As well, there is an interaction with the carbohydrate intake of the diet.  Diets very high in carbohydrates and low in protein are known to raise plasma tryptophan and serotonin levels (which is probably why such diets make some people sleepy and dopey).  It’s worth mentioning that unless dietary protein is taken to exceedingly low levels (below 5% of total calories), the real-world impact of high-carbohydrates and low-protein isn’t that massive in terms of its effect on serotonin levels in the brain.

However this may explain why some people who are prone to depression tend to crave low-protein/high-carbohydrate foods at certain times (stress, seasonal affective disorder), they are trying to self-medicate themselves and improve serotonin levels.

In any case, let me explain why carbohydrates can impact on all of this since this will help clear up why lowering carbohydrates can cause problems.

The reason is this, the uptake of some of the LNAA (especially the branched chain amino acids) are insulin sensitive; for example, when insulin levels go up, blood levels of the BCAA go down.  This shifts the tryptophan:LNAA ratio towards tryptophan such that more gets transported into the brain, potentially increasing serotonin production.

The corollary to that is that when carbohydrates are reduced (and high quality dietary protein is increased), there is the potential for serotonin levels to be reduced. Between the increased intake of LNAA from most high-quality proteins, decreased clearance of them due to reduced insulin levels and the overall effect of dieting in general on plasma tryptophan levels, this all adds up to problems for people at risk for depression.

Which is a long way of answering your question with a resounding yes.

Both dieting in general and low carbohydrate/higher protein diets in specific can cause issues with depression in susceptible people.  I do find it a bit surprising that what I consider fairly moderate intakes of both protein and carbohydrates are causing you to experience this but some of it may depend on the depths of depression you experienced (e.g. your genetic susceptibility).

It may also explain why it takes a good 2-3 months for your symptoms to show up, a very low carbohydrate (e.g. 100 grams per day or less) and/or higher protein diet would probably cause things to go south that much faster.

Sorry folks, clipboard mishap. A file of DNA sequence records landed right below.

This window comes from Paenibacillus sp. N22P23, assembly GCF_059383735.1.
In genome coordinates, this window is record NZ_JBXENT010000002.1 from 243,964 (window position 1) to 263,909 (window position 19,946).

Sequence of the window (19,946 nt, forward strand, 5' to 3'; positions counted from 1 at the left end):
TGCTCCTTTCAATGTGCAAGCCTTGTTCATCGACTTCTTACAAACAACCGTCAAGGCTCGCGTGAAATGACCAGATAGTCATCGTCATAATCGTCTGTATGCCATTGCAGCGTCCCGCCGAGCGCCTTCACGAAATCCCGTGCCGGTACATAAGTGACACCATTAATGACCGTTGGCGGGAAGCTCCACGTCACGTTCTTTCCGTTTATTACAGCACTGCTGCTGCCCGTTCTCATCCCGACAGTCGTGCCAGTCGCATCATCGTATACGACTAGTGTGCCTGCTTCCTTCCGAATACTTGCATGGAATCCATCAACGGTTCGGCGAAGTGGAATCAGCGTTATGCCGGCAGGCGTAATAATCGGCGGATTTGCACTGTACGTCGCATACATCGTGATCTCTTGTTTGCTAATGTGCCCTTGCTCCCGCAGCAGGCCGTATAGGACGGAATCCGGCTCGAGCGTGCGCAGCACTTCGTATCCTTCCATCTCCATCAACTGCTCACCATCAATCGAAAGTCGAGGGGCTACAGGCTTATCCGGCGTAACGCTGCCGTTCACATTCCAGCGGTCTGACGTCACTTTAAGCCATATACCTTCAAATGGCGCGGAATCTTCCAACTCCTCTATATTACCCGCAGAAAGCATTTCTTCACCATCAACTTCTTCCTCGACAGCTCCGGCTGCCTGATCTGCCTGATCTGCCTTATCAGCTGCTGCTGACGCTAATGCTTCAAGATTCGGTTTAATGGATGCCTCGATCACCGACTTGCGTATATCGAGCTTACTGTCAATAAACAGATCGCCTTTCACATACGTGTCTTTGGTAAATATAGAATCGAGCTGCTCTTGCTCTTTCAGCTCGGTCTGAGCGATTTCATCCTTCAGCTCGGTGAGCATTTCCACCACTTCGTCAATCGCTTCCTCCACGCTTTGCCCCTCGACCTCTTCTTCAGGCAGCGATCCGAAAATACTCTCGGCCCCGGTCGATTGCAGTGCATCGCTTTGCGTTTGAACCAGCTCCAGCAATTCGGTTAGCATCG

Ok, so that’s what’s going on, what are the solutions?  I wouldn’t tend to generally recommend lowering dietary protein and increasing carbohydrates (higher protein diets having a number of benefits in terms of weight and fat loss) but, depending on the specifics of your situation (e.g. training, etc.) that might be one option.

Assuming it isn’t, here are some things to consider:

1. Add the protein I mentioned above, alpha-lactalbumin to your daily protein intake.  High in tryptophan, it will help support serotonin synthesis.  Consuming some near bedtime might help with sleep, taking it at other times throughout the day may help with overall mood.  In this context, I’d note that having a relatively higher carb/lower protein meal at dinner time may help with some of the sleep issues.

2. Consider supplementing with 5-hydroxytryptophan.  5-HTP is another precursor to serotonin in the brain that many have used to deal with depression and sleep problems. Doses seem to vary significantly but 50-100 mg taken up to three times daily may be worth considering to keep serotonin levels from falling while dieting.

3. Given that your symptoms only show up after 2-3 months of dieting, I’d strongly suggest taking a full diet break (discussed in detail in A Guide to Flexible Dieting) between periods of active dieting.  Basically, perhaps every 2 months, take 2 weeks to raise calories and carbohydrates to restore brain serotonin levels back to normal. Then you can enter another phase of active dieting, stopping before the depression really sets in to take another full diet break.  I think you get the idea.

I hope that helps and good luck.